Effects of Injuries And Tumors On The Nervous System Of Dogs

Nervous system disorders alter the dog’s capacity to sense the environment around it and respond to it effectively. They can result from diseases and other abnormalities that affect the central or peripheral nervous systems. Changes in the behavior of the dog, such as lack of balance or coordination may be the initial symptoms of the disorders affecting the nervous system. Tremors and seizures are typical signs of nervous system involvement. The dog may have numbness and weakness in the affected limb, sometimes accompanied by pain, and often culminating in paralysis. The location of the injury, and its severity, may influence the extent of sensory and motor impairment.

Effects of the injuries affecting the nervous system In Dogs

If the injury is to the spinal cord, its main effects are numbness and paralysis of the areas that come after the point of injury. If the injury is mild, the dog may develop slight weakness in the limbs which may be apparent by clumsy movements. Weakness may be greater, and may cause limping, in case of moderate injury. Complete absence of feeling and paralysis of the affected limbs may occur if the spinal cord injury is severe. Some spinal cord injuries do not cause paralysis of the limbs. The area affected depends on the nerves that are involved. A spinal cord injury in the lower back area may cause the dog to lose its control over the bladder.

The symptoms of injuries to the brain may differ according to the part of the brain that is involved. If the brain stem is injured, it may result in weakness in one or more limbs besides loss of balance. The reflexes may become overactive or the dog may fall into a stupor, which may lead to coma. Loss of balance accompanied by tremors and uncoordinated limb and head movements often indicate a cerebellum injury. If the cerebrum is injured the dog may lose one or more of its sensory functions such as hearing and smell. If the sense of vision is affected, it may become either partially or completely blind. Behavioral changes such as circling or repeated pacing, seizures, stupor that may lead to coma are also seen. The dog may become unable to recognize its own owner.

The effect of the damage caused by nervous system injuries may not be apparent immediately. Many symptoms start appearing after a day or two. Internal bleeding in the brain or swelling of the tissues may be responsible for the late onset of some symptoms. Dogs rarely have strokes resulting from high blood pressure or arterial blocks.

Disease conditions affecting the nervous system Of Dogs

 Congenital abnormalities, metabolic and nutritional disorders, degenerative and inflammatory conditions, poisoning by toxic substances, infections and cancerous growths can impair the nervous system.

Congenital abnormalities or birth defects usually become apparent soon after the birth. Many of them may be inherited conditions. While some of them may cause a progressive but irreversible degeneration of the neurons in the puppy before it is a year old, others, like epilepsy, may appear only after 2-3 years.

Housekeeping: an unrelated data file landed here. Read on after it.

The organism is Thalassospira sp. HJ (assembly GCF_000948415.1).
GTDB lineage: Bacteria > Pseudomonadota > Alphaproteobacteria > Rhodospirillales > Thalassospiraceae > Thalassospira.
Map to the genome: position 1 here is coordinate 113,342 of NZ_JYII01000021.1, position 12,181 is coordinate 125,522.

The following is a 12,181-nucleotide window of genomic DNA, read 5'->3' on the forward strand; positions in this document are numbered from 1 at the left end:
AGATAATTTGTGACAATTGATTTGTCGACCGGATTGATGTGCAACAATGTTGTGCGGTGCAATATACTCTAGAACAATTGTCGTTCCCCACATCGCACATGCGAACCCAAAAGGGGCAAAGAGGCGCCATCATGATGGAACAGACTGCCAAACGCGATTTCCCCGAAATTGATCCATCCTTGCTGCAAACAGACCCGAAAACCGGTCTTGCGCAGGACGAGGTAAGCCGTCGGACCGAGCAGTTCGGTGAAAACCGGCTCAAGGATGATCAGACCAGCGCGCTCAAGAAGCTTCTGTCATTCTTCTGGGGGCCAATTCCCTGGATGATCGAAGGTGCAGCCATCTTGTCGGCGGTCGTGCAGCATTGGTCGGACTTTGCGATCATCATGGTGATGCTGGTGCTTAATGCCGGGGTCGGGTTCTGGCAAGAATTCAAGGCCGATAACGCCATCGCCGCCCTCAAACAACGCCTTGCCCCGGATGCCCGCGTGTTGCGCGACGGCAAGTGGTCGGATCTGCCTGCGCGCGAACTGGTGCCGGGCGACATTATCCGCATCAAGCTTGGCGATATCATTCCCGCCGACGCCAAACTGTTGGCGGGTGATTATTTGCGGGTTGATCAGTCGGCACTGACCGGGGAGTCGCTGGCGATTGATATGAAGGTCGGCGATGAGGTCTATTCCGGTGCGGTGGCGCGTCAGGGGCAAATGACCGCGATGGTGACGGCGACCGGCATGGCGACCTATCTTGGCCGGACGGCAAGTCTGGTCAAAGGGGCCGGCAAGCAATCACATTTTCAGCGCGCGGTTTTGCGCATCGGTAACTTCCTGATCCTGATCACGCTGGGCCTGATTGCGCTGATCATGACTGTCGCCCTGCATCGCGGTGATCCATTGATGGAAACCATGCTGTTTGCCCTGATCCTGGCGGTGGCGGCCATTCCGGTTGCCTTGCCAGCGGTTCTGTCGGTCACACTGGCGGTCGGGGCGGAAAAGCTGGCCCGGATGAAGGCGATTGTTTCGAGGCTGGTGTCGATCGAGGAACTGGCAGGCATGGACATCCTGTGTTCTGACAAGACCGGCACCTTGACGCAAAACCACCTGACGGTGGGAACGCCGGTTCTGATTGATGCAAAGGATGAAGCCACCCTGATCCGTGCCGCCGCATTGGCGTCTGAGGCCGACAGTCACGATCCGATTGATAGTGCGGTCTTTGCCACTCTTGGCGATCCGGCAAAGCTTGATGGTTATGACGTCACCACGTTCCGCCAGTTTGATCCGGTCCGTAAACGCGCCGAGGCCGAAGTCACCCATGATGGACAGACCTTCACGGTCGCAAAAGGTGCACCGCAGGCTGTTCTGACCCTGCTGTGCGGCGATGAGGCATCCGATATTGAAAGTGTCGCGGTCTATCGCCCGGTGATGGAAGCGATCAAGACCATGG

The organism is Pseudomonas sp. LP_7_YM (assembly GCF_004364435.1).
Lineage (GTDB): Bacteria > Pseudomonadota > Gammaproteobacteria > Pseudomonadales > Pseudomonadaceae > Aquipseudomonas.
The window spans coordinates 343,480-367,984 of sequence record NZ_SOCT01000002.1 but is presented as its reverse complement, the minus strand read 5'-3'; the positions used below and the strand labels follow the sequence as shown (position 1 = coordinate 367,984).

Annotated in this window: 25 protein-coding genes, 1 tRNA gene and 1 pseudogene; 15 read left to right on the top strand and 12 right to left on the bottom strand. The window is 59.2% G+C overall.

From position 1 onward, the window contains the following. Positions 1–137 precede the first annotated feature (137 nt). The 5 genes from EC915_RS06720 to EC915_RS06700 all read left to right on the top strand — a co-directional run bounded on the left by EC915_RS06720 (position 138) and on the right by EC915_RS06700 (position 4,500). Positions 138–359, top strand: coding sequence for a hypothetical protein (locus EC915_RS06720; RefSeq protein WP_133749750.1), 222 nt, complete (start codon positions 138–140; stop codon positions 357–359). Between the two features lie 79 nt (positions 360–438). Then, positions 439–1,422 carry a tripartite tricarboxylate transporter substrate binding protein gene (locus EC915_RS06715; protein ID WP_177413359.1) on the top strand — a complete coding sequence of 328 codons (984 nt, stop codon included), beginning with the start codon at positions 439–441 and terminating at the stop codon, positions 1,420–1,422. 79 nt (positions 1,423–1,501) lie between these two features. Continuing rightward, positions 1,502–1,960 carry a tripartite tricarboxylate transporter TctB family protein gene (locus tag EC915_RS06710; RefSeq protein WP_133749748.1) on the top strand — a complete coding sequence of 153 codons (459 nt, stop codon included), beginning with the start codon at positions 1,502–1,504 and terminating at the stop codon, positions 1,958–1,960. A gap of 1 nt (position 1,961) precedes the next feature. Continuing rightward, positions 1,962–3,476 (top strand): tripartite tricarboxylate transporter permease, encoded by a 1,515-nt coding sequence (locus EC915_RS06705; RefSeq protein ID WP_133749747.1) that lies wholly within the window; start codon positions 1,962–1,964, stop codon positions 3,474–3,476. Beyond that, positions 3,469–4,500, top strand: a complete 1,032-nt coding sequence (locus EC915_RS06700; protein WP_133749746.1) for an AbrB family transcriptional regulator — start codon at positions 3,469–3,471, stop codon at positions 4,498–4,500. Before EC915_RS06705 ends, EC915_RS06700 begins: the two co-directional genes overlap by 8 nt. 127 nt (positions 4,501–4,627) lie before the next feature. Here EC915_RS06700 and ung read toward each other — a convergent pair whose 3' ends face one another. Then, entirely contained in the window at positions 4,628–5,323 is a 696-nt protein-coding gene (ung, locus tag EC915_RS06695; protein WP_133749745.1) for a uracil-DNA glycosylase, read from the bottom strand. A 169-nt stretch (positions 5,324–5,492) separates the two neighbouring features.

Certain viruses or other microorganisms may cause infections that affect the nervous system. Some inflammatory conditions are auto immune diseases. Inflammation of the outer tissue layers of the brain and the spinal cord resulting in meningitis may be caused by the self-destructive action of the immune system. Chemical poisoning of the nerve tissue may be caused by the ingestion of rat poison, pesticides, antifreeze or other such toxic chemicals. Certain sedatives and chocolate may be toxic to dogs. Botulism toxin from food poisoning and tetanus toxin from injuries, venom of coral snakes and tiger snakes, as well as tick bites may cause nervous system disorders that may lead to paralysis.

Metabolic disorders such as kidney and liver failure may affect the nervous system. Shortness of breath and low blood sugar may starve the brain of oxygen and glucose, resulting in cell death. Thyroid disorders may have adverse neurologic effects. Deficiency of vitamins, especially of thiamine results in neurologic symptoms such as stupor and lack of motor control. It may even cause seizures as well as coma.

Tumors of the Nervous System In Dogs

Tumors affecting the nervous system may be more prevalent in older dogs, but occasionally they appear in younger dogs too. Their effect of the tumors on the neurologic functions depends on their location, behavior and growth patterns. In dogs, the primary tumors usually appear in the brain tissue compared to the spinal cord and the nerves of the peripheral nervous system. Brain tumors have the highest incidence in brachycephalic breeds, characterized by their short snouts and flattened faces, such as Boston Terriers, English Bulldogs, and Boxers. The adult dogs are more commonly affected.

Various tests are available to detect and confirm brain tumors in dogs. X-rays, CT scans, MRI scans and myelography may help in the diagnosis. Testing of the cerebrospinal fluid obtained through needle aspiration may also help in diagnosing brain cancers.

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